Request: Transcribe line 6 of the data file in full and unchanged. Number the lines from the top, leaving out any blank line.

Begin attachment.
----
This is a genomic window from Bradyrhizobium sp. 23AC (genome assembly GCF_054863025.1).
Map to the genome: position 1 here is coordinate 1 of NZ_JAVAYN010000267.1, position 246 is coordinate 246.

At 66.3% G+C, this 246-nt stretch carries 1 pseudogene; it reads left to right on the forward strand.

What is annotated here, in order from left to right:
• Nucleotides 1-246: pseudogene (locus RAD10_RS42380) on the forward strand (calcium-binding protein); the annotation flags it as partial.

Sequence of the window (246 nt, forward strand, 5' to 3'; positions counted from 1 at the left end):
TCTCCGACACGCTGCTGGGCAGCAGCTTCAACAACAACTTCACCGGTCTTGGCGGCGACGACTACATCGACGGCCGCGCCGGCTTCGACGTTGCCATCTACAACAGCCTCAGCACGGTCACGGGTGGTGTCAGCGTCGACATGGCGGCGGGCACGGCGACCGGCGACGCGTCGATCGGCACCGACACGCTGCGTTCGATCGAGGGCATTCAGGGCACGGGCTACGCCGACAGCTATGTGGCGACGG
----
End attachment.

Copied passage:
Sequence of the window (246 nt, forward strand, 5' to 3'; positions counted from 1 at the left end):